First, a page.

By Let's Go Racing Parx,

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By Dick Jerardi

Scott Lake-trained horses have started 28,813 times. Lake, who began training in 1987, has won more races at Parx than any trainer and was a member of the inaugural Parx Hall of Fame class, has sent out 6,104 winners and those horses have earned $118.6 million in purses.

But, like most of his compatriots in the mid-Atlantic, Lake has been stuck on those numbers for several weeks as nearly everything in society has come to a halt. Whenever racing returns, Lake will have a serious star in his Parx barn ready to win stakes.

Lake claimed Senior Investment for $50,000 on Sept. 9, 2019 at Delaware Park for owner Richard Malouf. The horse was 2-1 that day, the only time in a 31-race career he has been favored.

“We were just hoping he was a solid 50 horse and we ended up winning a shake on him that day,’’ Lake said. “He turned out really good.’’

On March 14, Lake sent Senior Investment to Laurel Park for the $100,000 Harrison E. Johnson Memorial. The 6-year-old went right to the front and blew the field away, winning by 5 lengths and getting a career-best 100 Beyer Speed Figure.

Before he claimed Senior Investment, Lake called the horse’s original trainer, Kenny McPeek. It was McPeek who was training the horse in 2017 when he won the Lexington Stakes and was third in the Preakness.

“Kenny told me the horse never had any issues whatsoever,’’ Lake said.

The Johnson Memorial was Senior Investment’s third consecutive win and fourth straight big speed figure, numbers the horse had not hit since he was a 3-year-old.

“I’ll tell you what really moved him up,’’ Lake said. “Two things. The groom (Hermenio Guevara) that I have who rubs on him is fantastic and Josue Arce gallops him and he’s a tough, tough horse and Arce’s got him going beautifully.’’

Senior Investment has already won $120,590 in 2020. The horse won the majority of his $702,367 in 2017 and now has 7 wins, along with 4 seconds and 4 thirds.

Senior Investment was the final horse Lake started before the last of the mid-Atlantic tracks closed. Now, like everybody else, he waits.

“As of right now, we’re just training and keeping our fingers crossed hoping for the best,’’ Lake said. “I’m trying not to get the horses too geared up, like they’re totally coming out of their skin and then not being able to run. So we’re spacing our works a little bit, just keeping them going until we have some kind of an idea of when we are going to start running. I’ve sent probably five or six horses out to the farm.’’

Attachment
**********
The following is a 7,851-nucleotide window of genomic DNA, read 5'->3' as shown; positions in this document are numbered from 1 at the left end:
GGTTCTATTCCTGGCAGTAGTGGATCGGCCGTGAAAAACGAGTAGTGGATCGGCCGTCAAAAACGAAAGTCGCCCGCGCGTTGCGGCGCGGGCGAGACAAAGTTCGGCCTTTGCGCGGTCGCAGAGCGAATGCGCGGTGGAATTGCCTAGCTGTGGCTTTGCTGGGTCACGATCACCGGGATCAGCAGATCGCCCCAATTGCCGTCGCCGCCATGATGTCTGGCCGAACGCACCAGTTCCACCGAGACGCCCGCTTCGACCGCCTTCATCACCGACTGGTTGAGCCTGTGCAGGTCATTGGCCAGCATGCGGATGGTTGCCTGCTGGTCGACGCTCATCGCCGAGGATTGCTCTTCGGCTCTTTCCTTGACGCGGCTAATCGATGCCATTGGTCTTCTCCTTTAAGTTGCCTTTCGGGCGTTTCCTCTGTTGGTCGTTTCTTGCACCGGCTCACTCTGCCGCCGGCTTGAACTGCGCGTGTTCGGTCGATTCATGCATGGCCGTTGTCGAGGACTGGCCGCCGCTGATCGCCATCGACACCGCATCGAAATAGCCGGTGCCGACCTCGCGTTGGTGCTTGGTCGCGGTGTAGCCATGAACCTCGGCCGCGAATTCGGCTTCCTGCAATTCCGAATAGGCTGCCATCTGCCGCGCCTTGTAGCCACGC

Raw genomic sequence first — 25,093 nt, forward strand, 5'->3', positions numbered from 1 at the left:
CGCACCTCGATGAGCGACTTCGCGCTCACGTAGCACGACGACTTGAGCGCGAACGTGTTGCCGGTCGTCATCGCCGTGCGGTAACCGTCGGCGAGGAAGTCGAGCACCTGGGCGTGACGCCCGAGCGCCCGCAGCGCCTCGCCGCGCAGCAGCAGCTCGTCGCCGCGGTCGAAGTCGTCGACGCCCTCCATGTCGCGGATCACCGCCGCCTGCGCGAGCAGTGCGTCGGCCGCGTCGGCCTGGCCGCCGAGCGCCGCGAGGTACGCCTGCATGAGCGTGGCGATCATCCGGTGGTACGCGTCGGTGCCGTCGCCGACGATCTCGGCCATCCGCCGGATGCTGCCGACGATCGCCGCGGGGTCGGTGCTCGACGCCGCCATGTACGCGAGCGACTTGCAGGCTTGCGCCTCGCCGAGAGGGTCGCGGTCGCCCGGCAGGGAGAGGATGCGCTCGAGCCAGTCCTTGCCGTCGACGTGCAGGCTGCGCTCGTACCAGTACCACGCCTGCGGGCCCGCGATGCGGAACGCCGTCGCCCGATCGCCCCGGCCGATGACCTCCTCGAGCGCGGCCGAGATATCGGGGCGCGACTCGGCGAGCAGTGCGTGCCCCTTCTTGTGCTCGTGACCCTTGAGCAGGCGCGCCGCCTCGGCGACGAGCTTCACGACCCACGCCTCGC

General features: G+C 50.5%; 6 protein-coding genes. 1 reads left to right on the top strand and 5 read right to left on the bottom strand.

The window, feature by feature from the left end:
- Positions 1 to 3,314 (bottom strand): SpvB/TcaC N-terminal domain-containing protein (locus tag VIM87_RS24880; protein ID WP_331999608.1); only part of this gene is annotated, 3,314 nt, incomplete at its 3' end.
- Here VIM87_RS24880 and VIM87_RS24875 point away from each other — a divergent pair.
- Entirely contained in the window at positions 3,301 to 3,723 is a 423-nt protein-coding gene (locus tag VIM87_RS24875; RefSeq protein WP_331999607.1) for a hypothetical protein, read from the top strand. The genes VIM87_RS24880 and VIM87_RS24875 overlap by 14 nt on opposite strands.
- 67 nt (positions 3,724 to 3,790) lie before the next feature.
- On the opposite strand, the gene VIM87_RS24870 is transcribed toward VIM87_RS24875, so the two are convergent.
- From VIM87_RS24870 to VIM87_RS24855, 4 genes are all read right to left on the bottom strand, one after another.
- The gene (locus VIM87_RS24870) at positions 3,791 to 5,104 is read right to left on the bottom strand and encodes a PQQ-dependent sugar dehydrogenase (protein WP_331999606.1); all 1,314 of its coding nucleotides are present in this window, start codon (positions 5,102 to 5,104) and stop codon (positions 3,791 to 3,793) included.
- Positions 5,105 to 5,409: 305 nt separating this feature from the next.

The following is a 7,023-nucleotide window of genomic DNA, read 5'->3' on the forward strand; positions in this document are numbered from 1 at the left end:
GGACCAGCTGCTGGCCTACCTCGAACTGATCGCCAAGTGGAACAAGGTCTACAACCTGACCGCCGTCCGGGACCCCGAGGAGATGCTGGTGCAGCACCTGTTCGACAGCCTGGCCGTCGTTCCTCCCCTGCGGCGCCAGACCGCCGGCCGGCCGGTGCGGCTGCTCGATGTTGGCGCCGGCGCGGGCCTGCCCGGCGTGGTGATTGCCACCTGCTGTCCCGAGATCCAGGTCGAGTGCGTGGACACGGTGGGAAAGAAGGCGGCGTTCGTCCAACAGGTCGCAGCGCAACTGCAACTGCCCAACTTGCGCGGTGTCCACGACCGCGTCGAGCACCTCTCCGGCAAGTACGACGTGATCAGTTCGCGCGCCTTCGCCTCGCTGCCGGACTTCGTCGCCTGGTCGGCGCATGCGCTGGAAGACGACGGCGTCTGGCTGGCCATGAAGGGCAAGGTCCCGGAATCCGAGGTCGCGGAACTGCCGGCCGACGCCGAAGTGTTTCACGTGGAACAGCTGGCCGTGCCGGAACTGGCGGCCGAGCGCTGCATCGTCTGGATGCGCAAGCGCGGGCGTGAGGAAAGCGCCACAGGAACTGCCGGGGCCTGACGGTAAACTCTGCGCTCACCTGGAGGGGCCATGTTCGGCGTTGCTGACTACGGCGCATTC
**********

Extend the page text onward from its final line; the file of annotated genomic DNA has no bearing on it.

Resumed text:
When horses go to farms, it’s a bit cheaper for the owners, but the trainers get fewer day rates and the help has less to do. No racing affects everybody and everything.

“It cuts into everybody,’’ Lake said.

Horse owners have only expenses and no income from purses while their trainers are trying to figure out how to keep their operations going.

“I’m still paying the help and trying not to cut their pay,’’ Lake said.

The only long-term answer is get racing back, but when that happens is as unpredictable as how and where the Covid-19 virus will spread. There remain many more questions than answers.

Lake has 16 employees at Parx and another six at Pimlico.

“Every day, I go to the barn and watch them train, go home and binge watch Netflix,’’ Lake said. “The highlight of my day the other day was washing the linens off my bed.’’

Lake should be scouring condition books, entering horses and watching races. Instead, he’s watching South Park.

This is difficult for a trainer with just a few horses. For a trainer like Lake who thrives on the action and won an incredible 528 races in 2006, this has to be disorienting.

“It’s culture shock,’’ Lake said. “It’s only been two weeks and it feels like months and months and months.’’

The days, which flew by, now seem endless. Life in fast forward has been paused.

“My cats think I’m out of my mind because I’m chasing them all around the house,’’ Lake said.

He is not out of his mind. He is just out of his comfort zone, like most everybody these days.